Skip to main page content
Access keys NCBI Homepage MyNCBI Homepage Main Content Main Navigation
, 11 (9)

Potential Oral Health Care Agent From Coffee Against Virulence Factor of Periodontitis

Affiliations

Potential Oral Health Care Agent From Coffee Against Virulence Factor of Periodontitis

Sing-Hua Tsou et al. Nutrients.

Abstract

Background: Coffee is a major dietary source of polyphenols. Previous research found that coffee had a protective effect on periodontal disease. In this study, we aimed to investigate whether coffee extract and its primary phenolic acid, chlorogenic acid, affect the growth and protease activity of a periodontopathogen Porphyromonas gingivalis (P. gingivalis).

Methods: Coffee extract and chlorogenic acid were prepared by a two-fold serial dilution. The turbid metric test and plate count method were used to examine the inhibitory effects of chlorogenic acid on P. gingivalis. The time-kill assay was used to measure changes in the viability of P. gingivalis after exposure to chlorogenic acid for 0-24 h. The protease activity of P. gingivalis was analyzed using the optical density of a chromogenic substrate.

Results: As a result, the minimum inhibitory concentration (MIC) of chlorogenic acid was 4 mg/mL, and the minimum bactericidal concentration was 16 mg/mL. Chlorogenic acid at concentrations above MIC resulted in a longer-lasting inhibitory effect on P. gingivalis viability and significantly reduced associated protease activity. The coffee extract showed antibacterial activity as observed by the disk diffusion test, whereas these inhibitory effects were not affected by different roast degrees of coffee.

Conclusions: Collectively, our novel findings indicate that chlorogenic acid not only has antimicrobial activity but also reduced the protease activity of P. gingivalis. In addition, coffee extract inhibits the proliferation of P. gingivalis, which may partly be attributed to the effect of chlorogenic acid.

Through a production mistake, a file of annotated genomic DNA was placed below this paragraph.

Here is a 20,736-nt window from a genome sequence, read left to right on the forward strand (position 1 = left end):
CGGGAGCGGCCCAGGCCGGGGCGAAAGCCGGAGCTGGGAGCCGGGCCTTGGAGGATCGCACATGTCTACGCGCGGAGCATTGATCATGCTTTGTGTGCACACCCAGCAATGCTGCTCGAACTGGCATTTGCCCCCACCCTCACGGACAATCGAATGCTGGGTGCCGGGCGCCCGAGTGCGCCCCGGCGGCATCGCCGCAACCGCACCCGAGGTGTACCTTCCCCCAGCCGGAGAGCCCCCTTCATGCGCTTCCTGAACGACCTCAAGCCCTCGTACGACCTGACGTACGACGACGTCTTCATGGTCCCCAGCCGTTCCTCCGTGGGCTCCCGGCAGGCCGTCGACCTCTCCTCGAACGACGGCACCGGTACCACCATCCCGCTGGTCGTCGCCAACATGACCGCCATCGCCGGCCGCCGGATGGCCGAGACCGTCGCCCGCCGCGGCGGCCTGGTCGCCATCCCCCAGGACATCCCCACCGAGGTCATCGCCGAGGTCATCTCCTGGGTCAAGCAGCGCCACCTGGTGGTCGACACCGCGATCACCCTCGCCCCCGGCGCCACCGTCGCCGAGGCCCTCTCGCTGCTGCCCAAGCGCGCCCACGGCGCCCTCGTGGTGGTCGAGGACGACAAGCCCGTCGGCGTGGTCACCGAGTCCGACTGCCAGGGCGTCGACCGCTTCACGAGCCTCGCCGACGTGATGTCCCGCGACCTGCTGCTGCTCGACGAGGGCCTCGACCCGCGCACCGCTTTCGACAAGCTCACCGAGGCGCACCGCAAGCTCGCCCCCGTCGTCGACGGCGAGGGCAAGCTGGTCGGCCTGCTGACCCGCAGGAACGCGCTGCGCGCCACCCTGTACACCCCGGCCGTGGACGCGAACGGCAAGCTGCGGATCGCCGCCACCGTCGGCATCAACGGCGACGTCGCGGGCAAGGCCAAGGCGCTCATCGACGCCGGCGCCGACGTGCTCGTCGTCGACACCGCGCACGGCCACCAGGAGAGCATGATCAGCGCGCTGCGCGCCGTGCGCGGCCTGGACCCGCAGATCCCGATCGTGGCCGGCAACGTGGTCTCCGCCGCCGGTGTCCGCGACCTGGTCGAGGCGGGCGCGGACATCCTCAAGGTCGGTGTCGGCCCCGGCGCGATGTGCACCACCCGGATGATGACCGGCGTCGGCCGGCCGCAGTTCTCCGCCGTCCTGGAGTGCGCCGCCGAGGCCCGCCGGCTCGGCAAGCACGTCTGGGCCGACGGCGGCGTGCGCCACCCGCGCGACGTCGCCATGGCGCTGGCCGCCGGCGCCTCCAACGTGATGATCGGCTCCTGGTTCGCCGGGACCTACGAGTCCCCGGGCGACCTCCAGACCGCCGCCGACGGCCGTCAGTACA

Keywords: Porphyromonas gingivalis; chlorogenic acid; disk-diffusion test; protease activity; time-kill test.

Conflict of interest statement

The authors declare no competing financial interest. The sponsors had no role in the design, execution, interpretation, or writing of the study

Figures

Figure 1
Figure 1
The minimum inhibitory concentration of chlorogenic acid against Porphyromonas gingivalis. The visualizing turbidity measurement method was used to determine the MIC. The test samples contained (a) 32 mg/mL, (b) 16 mg/mL, (c) 8 mg/mL, (d) 4 mg/L, and (e) 2 mg/mL chlorogenic acid dissolved in 10% dimethyl sulfoxide (DMSO). (f) 10% DMSO and (g) 5.25% sodium hypochlorite represented the negative and positive control groups, respectively.
Figure 2
Figure 2
The minimum bactericidal concentration of chlorogenic acid against Porphyromonas gingivalis. The counting colony method was used to determine the MBC. Agar plates were treated with bacterial and (a) 32 mg/mL, (b) 16 mg/mL, (c) 8 mg/mL, and (d) 4 mg/mL chlorogenic acid dissolved in 10% dimethyl sulfoxide (DMSO), respectively. (e) 10% DMSO and (f) 5.25% sodium hypochlorite represented the positive and negative control groups, respectively.
Figure 3
Figure 3
The time-kill effect of chlorogenic acid against Porphyromonas gingivalis. The cumulative change in the growth of the P. gingivalis strain after treatment with different concentrations of chlorogenic acid. The results show the antibacterial effect of chlorogenic acid at concentrations of (△) 2 mg/mL, (○) 4 mg/mL, (+) 8 mg/mL, (×) 16 mg/mL, and (□) 10% dimethyl sulfoxide of the negative control group, respectively. Chlorogenic acid at the MBC concentration showed a bactericidal effect after 3 h treatment.
Figure 4
Figure 4
Chlorogenic acid inhibited the protease activity of Porphyromonas gingivalis (ATCC 33277) by the bacterial protease activity test. Percentage value changes in the protease activity of the P. gingivalis strain after treatment with chlorogenic acid at concentrations of 32, 16, 8, and 4 mg/mL, respectively, and treated with 10% dimethyl sulfoxide (DMSO) as the negative control group. The test indicated a significant difference between each concentration of the chlorogenic acid groups and 10% DMSO of the negative control group (* p < 0.001).

Similar articles

See all similar articles

References

    1. Petersen P.E., Baehni P.C. Periodontal health and global public health. Periodontol. 2000. 2012;60:7–14. doi: 10.1111/j.1600-0757.2012.00452.x. - DOI - PubMed
    1. Ezzo P.J., Cutler C.W. Microorganisms as risk indicators for periodontal disease. Periodontol. 2000. 2003;32:24–35. doi: 10.1046/j.0906-6713.2003.03203.x. - DOI - PubMed
    1. Hajishengallis G., Darveau R.P., Curtis M.A. The keystone-pathogen hypothesis. Nat. Rev. Microbiol. 2012;10:717–725. doi: 10.1038/nrmicro2873. - DOI - PMC - PubMed
    1. Cohen J. The immunopathogenesis of sepsis. Nature. 2002;420:885. doi: 10.1038/nature01326. - DOI - PubMed
    1. Imamura T. The role of gingipains in the pathogenesis of periodontal disease. J. Periodontol. 2003;74:111–118. doi: 10.1902/jop.2003.74.1.111. - DOI - PubMed
Feedback